Brianna Jackson | Contributing Writer
This year’s upcoming Summer Olympic Games, which will be held in Rio de Janeiro, has grabbed the world’s attention and the event is shaping up to be one of the biggest ever. But, 48 years ago, two men decided to take a stand to voice their frustration.
On October 16, 1968, two African American athletes made history at the Mexico City Olympics. During the national anthem the pair, Tommie Smith and John Carlos, stood atop a medal podium, both wearing black socks and no shoes and Smith wore a black scarf around his neck.
They bowed their heads and raised their black-gloved fists, staging a silent protest against the discrimination, grave injustice, impoverished conditions and societal mistreatment of their fellow African Americans that was currently taking place in America.
Carlos stated at the time, “We knew that what we were going to do was far greater than any athletic feat.” Many were outraged by their actions, but countless others were thrilled and astonished that two blacks stood proudly and unafraid to take a stance on what they believed in.
Smith said he raised his right fist to represent black power in America, while Carlos raised his left fist to represent black unity and together they formed an arch of unity and power.
Gold medalist Smith said years later, in a documentary on the 1968 Mexico City games produced for HBO called Salute, “We were just human beings who saw a need to bring attention to the inequality in our country; I don’t like the idea of people looking at it as negative.”
Smith continued, “There was nothing but a raised fist in the air and a bowed head, acknowledging the American flag—not symbolizing a hatred for it.”
Australian sprinter and silver medalist in the 200m at the time, Peter Norman, who is white, stood in solidarity with the pair during the anthem wearing an Olympic Project for Human Rights (OPHR) badge, which was an organization formed by black athletes to boycott the Olympic Games, in support of their protest.
The boycott was came about when Harry Edwards, a professor of sociology at San Jose State university, and friend of Tommie Smith, said African Americans should refuse “to be utilised as ‘performing animals’ in the games.”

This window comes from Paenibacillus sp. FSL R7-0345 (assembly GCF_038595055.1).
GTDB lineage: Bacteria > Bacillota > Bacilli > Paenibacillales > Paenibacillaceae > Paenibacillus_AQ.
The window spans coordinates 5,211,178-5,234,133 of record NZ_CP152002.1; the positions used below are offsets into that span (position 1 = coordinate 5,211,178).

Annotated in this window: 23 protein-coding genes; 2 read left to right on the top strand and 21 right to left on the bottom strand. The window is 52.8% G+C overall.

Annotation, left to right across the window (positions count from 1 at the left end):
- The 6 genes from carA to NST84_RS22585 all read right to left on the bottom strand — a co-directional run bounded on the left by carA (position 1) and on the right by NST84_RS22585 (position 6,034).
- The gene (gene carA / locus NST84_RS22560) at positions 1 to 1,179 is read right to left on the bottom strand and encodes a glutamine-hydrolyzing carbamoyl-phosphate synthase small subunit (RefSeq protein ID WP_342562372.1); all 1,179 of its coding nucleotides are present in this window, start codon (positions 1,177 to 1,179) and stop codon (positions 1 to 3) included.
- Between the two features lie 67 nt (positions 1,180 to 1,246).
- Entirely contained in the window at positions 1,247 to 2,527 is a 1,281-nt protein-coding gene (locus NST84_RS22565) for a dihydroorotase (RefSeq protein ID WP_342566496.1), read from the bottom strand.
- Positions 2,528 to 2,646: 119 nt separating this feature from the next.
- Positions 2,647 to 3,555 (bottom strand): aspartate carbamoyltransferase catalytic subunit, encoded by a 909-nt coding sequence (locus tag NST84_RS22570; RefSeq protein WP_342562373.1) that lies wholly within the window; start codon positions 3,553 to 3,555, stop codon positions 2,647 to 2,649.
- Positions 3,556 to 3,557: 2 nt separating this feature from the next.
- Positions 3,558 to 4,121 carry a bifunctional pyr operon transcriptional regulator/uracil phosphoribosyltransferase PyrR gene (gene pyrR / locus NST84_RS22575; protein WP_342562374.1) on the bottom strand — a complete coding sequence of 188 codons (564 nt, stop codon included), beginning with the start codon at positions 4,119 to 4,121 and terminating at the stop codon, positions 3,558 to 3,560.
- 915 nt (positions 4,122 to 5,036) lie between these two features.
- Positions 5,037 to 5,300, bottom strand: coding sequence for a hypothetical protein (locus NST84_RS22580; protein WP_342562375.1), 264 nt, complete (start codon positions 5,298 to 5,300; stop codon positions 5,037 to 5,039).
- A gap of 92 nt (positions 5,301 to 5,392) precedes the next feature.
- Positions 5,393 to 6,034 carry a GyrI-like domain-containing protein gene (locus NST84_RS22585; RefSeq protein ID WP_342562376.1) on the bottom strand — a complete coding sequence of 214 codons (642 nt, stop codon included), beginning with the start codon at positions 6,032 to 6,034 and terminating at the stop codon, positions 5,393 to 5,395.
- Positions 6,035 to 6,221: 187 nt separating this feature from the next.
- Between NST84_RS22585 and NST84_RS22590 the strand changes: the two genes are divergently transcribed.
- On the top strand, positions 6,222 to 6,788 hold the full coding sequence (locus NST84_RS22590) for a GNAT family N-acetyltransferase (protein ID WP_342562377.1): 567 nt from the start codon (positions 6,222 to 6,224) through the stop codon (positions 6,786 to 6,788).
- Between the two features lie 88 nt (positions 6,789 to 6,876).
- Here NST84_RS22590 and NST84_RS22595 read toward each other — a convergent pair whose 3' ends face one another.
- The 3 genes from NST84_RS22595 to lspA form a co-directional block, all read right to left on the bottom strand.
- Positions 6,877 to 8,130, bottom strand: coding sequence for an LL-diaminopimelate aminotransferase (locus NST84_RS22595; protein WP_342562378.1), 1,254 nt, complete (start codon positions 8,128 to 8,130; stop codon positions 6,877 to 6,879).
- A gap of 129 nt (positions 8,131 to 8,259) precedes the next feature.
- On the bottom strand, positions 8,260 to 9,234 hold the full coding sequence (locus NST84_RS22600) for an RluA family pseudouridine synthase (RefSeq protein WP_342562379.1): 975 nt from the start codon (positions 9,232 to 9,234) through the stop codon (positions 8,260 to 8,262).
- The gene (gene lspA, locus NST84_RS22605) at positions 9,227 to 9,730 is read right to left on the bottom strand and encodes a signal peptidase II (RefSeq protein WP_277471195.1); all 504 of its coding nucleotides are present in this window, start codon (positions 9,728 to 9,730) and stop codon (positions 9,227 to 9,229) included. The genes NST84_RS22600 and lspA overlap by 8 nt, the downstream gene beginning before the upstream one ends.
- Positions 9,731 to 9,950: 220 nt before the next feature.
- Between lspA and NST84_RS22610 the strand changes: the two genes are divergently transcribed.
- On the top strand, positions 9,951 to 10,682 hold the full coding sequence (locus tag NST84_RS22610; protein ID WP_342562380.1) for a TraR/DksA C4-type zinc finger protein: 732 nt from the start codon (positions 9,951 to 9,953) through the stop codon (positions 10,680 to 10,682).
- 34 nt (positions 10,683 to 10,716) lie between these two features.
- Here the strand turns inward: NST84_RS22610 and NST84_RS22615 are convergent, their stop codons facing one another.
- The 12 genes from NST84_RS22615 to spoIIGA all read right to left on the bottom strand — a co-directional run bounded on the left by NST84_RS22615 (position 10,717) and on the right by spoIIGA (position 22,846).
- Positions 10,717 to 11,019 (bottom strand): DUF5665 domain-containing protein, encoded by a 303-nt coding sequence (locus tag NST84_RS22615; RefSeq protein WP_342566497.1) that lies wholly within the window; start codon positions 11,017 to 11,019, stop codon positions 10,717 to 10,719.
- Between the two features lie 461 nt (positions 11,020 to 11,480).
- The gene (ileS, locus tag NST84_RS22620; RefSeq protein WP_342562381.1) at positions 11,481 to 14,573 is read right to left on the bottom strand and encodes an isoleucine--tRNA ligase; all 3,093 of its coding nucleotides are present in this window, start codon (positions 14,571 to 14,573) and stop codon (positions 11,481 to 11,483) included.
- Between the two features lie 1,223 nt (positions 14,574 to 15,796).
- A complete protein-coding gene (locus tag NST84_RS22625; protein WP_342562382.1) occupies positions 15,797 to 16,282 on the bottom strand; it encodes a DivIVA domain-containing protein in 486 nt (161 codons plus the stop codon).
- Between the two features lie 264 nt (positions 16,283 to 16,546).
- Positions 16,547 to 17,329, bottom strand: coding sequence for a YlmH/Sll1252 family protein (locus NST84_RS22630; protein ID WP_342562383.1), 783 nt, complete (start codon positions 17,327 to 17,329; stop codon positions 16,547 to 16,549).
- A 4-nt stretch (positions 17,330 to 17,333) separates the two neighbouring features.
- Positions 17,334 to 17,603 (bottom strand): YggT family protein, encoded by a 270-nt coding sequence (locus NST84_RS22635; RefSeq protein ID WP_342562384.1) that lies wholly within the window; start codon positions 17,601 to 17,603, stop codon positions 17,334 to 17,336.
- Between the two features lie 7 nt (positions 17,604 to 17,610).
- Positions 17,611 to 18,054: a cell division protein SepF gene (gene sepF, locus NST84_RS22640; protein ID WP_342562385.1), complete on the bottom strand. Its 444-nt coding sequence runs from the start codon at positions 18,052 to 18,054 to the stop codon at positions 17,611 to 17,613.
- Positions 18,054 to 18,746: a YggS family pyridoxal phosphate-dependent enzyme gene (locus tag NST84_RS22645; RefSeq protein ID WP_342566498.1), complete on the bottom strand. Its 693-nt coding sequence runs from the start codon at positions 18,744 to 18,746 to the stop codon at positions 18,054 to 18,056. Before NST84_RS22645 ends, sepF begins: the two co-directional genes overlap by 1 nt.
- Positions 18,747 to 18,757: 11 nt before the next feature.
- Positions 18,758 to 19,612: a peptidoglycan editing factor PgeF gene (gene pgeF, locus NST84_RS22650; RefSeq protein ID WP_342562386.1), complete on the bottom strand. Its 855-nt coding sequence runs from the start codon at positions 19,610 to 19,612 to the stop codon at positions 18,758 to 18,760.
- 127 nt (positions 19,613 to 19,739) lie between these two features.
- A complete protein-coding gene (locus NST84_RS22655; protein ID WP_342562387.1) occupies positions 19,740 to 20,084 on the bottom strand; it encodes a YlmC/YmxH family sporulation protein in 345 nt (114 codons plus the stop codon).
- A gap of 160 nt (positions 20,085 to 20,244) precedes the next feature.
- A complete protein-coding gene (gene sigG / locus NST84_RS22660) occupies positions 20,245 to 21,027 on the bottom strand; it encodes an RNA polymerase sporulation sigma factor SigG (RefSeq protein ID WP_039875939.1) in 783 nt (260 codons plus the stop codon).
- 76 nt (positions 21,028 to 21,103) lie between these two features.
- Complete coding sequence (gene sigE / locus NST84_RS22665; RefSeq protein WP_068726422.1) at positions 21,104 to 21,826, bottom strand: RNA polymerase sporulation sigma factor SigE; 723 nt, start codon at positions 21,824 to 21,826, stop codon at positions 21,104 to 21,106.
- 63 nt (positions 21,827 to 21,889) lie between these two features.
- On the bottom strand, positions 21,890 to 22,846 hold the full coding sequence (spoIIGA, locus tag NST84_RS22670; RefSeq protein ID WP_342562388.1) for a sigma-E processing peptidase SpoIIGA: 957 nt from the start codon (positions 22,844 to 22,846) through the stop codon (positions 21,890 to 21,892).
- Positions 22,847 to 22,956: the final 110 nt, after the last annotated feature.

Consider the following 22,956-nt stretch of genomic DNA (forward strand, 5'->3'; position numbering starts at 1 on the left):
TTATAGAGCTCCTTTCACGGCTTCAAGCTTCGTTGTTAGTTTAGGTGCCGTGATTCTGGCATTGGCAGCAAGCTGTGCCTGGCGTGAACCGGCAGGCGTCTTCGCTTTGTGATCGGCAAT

At a press conference held after the event Smith, who holds seven world records, said: “If I win I am an American, not a black American. But if I did something bad then they would say ‘a Negro’. We are black and we are proud of being black. Black America will understand what we did tonight.”
Just two days later, Smith and Bronze medalist Carlos were suspended from their national team, expelled and sent back to America. They were accused of violating the Olympics by bringing politics into the game and were even sent death threats on their way home. But many African Americans welcomed the two back with open arms as heroes to the black community.
Smith also went on to tell reporters that, at that time, black members of the American Olympic Team were considering a total boycott of the games. He said: “It is very discouraging to be in a team with white athletes. On the track you are Tommie Smith, the fastest man in the world, but once you are in the dressing rooms you are nothing more than a dirty Negro.”
In his autobiography, Silent Gesture, Smith stated that the gesture was not a “Black Power” salute, but a “human rights salute” in order to fight for equality among his race.
The pair both went on to become athletic coaches for high school students and it wasn’t until thirty years later that they were honored for their part in furthering the civil rights movement in America.
“It was a polarizing moment because it was seen as an example of black power radicalism,” says Doug Hartmann, a University of Minnesota sociologist and the author of Race, Culture, and the Revolt of the Black Athlete: The 1968 Olympic Protests and Their Aftermath. “Mainstream America hated what they did. Many criticized them for their efforts but others knew it was a memorable moment and history was made.”